3-D Modeling of a Secondary Ancient Lunar Atmosphere: The Effect on Volatile Distribution

Lead PI: Dr. Igor D. Aleinov

Unit Affiliation: Center for Climate Systems Research (CCSR)

October 2020 - October 2023
Project Type: Research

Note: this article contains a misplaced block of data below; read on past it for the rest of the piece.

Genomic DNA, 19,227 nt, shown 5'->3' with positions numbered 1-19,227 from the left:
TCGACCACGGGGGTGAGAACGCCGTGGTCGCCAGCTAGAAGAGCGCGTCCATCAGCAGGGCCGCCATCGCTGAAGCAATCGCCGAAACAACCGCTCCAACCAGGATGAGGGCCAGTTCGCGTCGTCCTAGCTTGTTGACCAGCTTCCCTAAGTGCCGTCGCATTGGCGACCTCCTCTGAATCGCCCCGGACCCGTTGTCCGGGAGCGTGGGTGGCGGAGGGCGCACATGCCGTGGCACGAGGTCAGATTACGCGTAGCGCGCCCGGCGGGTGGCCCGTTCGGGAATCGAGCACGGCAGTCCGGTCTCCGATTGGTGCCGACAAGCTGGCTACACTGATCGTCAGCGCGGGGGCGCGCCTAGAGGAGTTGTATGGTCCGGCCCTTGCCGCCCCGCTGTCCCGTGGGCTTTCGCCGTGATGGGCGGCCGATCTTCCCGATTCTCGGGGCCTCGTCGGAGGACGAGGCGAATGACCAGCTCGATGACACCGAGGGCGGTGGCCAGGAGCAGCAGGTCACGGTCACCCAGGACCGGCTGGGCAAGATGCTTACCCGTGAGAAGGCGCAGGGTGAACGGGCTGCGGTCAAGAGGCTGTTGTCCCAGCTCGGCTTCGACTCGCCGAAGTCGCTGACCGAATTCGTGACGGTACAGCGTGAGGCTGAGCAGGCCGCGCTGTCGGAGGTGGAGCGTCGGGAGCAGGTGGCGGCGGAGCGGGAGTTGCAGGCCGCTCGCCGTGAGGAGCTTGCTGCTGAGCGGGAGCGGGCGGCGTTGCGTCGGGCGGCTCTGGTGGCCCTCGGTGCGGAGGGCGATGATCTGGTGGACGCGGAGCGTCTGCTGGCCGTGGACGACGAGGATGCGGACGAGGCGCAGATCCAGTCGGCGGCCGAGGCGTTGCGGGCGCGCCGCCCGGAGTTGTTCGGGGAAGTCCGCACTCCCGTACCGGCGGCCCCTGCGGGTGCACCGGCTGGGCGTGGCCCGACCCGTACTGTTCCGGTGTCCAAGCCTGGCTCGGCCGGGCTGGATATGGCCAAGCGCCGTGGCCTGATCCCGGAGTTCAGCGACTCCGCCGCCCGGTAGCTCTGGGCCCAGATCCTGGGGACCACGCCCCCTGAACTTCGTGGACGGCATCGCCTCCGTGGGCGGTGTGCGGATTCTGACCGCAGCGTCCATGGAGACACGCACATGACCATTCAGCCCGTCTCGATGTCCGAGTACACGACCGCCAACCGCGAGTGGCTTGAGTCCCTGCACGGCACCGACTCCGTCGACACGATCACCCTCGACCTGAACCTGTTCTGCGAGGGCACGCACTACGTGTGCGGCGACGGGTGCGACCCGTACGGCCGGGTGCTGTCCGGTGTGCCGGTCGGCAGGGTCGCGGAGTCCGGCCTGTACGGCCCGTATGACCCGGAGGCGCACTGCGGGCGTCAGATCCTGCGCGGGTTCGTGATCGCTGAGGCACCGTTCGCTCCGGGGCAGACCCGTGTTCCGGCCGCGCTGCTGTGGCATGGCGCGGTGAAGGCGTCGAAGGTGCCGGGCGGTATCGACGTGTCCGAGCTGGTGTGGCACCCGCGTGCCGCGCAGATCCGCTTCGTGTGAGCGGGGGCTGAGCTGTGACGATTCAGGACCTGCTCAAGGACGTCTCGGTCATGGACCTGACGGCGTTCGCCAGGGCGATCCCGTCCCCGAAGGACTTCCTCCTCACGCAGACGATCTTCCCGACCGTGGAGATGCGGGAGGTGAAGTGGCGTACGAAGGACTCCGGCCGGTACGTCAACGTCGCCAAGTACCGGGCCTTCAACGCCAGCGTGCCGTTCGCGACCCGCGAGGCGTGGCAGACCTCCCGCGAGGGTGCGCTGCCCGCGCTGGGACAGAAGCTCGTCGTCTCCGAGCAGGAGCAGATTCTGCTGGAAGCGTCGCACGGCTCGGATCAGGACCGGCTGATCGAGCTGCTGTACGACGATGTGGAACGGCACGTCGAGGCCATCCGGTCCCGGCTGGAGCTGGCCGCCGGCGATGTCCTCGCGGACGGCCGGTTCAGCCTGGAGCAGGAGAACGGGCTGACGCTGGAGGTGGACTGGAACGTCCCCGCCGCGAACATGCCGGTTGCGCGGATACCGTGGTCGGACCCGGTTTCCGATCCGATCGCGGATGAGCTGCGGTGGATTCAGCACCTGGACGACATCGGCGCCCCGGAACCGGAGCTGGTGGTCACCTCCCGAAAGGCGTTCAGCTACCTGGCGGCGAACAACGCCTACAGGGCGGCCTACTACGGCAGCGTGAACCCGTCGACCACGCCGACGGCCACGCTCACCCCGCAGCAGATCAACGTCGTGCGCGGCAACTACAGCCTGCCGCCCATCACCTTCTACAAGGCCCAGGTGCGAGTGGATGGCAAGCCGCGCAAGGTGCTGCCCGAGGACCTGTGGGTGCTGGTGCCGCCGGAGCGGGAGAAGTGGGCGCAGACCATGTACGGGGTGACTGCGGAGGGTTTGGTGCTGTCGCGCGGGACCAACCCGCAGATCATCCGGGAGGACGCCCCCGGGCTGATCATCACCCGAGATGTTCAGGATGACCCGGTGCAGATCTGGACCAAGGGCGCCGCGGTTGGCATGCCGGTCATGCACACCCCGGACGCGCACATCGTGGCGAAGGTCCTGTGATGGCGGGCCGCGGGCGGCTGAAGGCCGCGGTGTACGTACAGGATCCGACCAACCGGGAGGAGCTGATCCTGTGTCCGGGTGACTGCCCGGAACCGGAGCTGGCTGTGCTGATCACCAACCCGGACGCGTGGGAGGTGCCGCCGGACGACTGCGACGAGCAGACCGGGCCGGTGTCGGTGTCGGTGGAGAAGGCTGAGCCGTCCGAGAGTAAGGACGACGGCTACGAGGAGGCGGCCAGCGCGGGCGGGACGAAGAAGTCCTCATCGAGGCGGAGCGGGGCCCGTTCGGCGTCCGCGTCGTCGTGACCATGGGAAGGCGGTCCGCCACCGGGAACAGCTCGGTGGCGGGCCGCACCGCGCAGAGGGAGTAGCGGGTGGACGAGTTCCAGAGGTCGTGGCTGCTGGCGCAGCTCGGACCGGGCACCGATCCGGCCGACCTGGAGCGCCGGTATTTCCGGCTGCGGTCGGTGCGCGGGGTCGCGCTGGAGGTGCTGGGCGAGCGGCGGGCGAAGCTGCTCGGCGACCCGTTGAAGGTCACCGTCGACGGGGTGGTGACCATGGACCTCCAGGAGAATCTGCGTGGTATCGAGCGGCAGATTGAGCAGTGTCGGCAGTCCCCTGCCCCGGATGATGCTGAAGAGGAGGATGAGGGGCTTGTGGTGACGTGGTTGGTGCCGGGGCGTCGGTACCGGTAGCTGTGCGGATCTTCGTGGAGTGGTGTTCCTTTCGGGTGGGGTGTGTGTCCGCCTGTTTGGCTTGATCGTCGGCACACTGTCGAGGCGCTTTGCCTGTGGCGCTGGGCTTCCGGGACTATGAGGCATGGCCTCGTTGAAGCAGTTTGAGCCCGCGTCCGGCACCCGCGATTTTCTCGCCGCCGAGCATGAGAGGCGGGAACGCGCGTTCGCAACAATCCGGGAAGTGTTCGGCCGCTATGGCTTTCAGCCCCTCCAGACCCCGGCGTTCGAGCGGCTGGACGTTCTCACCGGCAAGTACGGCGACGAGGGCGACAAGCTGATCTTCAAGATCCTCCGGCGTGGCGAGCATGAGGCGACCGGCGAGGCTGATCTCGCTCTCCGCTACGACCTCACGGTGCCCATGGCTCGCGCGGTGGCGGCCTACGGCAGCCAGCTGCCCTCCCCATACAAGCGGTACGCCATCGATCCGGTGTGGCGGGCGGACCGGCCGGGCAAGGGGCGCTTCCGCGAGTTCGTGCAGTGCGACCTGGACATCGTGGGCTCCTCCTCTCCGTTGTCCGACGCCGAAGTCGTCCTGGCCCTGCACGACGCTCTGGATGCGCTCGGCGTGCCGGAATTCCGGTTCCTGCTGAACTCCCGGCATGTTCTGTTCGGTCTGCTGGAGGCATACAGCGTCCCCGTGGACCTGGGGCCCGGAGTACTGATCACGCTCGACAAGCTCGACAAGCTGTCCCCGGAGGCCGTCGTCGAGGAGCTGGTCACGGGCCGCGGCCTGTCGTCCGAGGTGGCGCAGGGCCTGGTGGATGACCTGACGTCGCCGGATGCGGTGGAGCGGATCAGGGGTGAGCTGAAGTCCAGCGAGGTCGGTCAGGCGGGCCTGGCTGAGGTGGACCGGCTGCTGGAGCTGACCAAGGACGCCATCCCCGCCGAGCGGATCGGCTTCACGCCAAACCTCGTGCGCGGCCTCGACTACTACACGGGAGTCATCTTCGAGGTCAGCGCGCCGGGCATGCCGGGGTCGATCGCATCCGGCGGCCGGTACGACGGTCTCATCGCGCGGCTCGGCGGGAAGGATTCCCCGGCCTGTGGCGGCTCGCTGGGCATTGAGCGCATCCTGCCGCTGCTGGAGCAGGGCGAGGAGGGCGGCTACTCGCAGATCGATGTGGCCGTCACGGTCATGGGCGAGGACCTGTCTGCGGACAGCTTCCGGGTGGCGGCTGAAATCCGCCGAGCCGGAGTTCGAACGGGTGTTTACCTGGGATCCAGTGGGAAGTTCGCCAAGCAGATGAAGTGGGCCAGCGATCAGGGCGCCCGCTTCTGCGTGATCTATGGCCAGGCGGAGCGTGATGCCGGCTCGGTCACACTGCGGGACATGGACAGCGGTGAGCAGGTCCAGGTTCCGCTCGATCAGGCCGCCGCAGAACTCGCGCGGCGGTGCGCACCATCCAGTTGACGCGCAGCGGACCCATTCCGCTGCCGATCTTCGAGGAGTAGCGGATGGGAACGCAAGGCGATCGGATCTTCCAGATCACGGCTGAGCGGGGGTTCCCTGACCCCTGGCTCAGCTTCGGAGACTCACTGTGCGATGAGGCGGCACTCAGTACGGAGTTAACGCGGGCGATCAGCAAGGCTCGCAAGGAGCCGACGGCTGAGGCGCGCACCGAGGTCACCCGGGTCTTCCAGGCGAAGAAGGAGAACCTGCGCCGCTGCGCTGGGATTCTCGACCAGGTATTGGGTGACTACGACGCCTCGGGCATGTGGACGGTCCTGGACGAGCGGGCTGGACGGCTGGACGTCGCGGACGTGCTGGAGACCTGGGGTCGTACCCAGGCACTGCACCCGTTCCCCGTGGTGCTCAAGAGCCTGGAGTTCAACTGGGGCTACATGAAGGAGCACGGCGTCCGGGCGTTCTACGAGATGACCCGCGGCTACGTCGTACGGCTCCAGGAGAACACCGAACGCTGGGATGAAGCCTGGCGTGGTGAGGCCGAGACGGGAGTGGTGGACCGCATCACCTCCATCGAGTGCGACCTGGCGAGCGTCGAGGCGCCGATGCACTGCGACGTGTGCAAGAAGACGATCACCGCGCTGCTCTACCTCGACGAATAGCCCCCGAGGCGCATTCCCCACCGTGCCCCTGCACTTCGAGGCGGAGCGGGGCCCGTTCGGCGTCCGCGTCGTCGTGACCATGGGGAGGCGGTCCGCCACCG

DESCRIPTION: It has been known for some time (Stern 1999) that lunar volcanic outgassing 4-3 Gya was capable of producing thin transient collisional atmospheres. Recent research (Needham & Kring 2017) shows that such atmospheres could reach the density of modern Mars. Understanding the formation, evolution, and ultimate fate of such secondary lunar atmospheres are key to understanding the present-day distribution of volatiles on the Moon. Volatiles would have been initially deposited, migrated over time due to a number of processes (e.g. polar wander, obliquity changes due to impacts, micrometeorite mixing, etc.), and lost to space through several possible escape mechanisms (Kulikov 2007). Finding where these volatiles may be located (both geographically and at what burial depth), and identifying patterns in their distributions, will be critical for future robotic and human exploration of the Moon. This work also represents a step towards understanding tenuous atmospheres on other small bodies.